With its $35,000 award from the INNovation Fund, Mother Jones set out to develop best practices for how fellow nonprofit publishers may best utilize Facebook Instant Articles for editorial uses and membership growth and fundraising.
Responses provided by Brian Hiatt have been edited and condensed.
What was your organization trying to achieve?
Facebook referrals accounted for 45 percent of Mother Jones’ total online traffic, and Facebook sharing had helped us reach many readers who previously would not have seen our content. But slow article load times, especially on mobile devices, presented a major problem. There was no way to know exactly how many readers we were losing because of loading lag times. Instant Articles, which loads stories instantly inside the platform, was proposed as a solution. Mother Jones was invited to test Instant Articles, along with a small number of partners. The goal of the project was to undertake experimentation and testing to develop best practices for how fellow nonprofit publishers may best utilize Facebook Instant Articles for reach, impact, and membership growth.
What role did the INNovation Fund dollars play in the project?
This grant, which provided about half the funds for the project, allowed us to:
- Contract with a firm to build custom Instant Articles feed
- Design and test options for optimal use of platform
- Evaluate effect on reach, impact, and revenue
What were the key successes of the project?
Audience and Revenue Outcomes
For this project, we tracked Facebook shares and likes, total pageviews, time on page and articles per user, and membership actions (new donors / subscribers / sustainers).
Advertising revenue was an important win from this project as FB Instant brought significantly more revenue than ads on our normal, “mobile web” pages.
We also wanted to see if Facebook Instant would bring more people aboard as donors and members. While the initial results suggest Facebook Instant ads won’t be a major source of membership revenue, we will continue experimenting with membership asks served through Facebook Instant. The timing of the rollout presented challenges to giving this aspect of the project the staff capacity it demanded—we were finishing a major fundraising campaign as we went live on Facebook Instant, then the election threw our existing membership strategy out the window—from November, through End-of-Year-Fundraising, and the inauguration. Now that the dust has settled we will design more thorough tests for one-time donations, sustaining donors, magazine subscriptions and newsletter signups and share our findings as an addendum to this report.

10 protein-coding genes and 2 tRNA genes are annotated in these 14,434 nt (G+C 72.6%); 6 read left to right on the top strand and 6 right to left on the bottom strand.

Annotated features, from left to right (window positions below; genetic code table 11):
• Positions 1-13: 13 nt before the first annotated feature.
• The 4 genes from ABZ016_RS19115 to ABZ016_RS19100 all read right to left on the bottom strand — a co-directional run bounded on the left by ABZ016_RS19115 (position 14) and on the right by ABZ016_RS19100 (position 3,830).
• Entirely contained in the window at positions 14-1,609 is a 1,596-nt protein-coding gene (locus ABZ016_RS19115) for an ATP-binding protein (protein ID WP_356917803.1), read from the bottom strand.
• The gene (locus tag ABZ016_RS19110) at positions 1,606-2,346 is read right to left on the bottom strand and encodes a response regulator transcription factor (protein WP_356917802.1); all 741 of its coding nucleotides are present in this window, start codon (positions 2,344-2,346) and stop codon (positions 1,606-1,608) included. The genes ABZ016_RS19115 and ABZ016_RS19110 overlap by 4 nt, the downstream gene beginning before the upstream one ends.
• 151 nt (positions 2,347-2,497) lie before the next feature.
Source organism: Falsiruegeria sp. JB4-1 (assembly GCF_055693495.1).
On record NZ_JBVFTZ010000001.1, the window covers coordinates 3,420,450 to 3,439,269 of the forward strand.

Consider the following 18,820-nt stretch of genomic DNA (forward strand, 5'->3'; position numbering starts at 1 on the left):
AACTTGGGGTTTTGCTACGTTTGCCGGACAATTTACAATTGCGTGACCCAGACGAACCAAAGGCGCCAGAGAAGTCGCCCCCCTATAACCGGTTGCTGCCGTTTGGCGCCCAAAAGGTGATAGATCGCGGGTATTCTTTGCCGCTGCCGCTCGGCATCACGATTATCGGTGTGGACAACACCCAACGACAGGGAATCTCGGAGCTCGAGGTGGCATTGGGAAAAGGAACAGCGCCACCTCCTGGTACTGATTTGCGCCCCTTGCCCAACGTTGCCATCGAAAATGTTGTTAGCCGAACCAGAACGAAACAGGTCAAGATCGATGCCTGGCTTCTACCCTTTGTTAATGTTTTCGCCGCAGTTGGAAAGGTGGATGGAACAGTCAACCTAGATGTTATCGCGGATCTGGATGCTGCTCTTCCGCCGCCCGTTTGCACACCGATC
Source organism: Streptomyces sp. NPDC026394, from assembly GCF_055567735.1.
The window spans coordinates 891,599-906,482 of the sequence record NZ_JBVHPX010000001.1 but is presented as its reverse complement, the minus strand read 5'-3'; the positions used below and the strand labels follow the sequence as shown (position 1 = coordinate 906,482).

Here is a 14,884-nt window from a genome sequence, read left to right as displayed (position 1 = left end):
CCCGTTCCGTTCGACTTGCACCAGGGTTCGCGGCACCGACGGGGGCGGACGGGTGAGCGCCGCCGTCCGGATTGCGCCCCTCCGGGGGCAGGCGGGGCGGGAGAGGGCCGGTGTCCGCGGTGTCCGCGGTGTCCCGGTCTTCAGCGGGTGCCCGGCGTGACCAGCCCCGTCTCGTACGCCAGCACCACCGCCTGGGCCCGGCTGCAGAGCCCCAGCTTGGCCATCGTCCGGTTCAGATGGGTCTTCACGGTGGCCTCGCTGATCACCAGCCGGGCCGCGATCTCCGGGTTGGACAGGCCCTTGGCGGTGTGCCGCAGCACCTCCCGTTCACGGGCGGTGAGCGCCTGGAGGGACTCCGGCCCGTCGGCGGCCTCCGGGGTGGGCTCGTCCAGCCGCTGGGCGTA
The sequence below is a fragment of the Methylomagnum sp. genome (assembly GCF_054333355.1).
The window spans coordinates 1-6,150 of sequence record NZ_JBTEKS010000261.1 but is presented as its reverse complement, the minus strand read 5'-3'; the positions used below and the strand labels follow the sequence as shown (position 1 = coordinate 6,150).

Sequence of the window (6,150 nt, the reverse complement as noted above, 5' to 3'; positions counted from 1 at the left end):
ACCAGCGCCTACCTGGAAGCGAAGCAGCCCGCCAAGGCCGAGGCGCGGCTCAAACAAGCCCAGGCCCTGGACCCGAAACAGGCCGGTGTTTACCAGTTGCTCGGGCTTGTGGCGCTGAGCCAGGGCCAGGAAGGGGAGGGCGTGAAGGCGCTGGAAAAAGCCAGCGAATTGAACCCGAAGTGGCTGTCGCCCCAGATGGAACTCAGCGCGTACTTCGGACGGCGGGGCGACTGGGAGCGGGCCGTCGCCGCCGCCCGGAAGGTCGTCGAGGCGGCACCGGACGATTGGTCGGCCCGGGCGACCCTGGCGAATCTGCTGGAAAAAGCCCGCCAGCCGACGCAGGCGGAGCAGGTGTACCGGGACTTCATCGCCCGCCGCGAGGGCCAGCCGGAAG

There were no direct editorial outcomes as this project did not involve changing the content we produce, but we did see a substantial growth in audience during the same time frame and believe that, while part of that is accounted for by increasing public interest as the campaign heated up, Facebook Instant Articles also made it easier for this growing audience to actually access our content in the context and on the devices of their choice.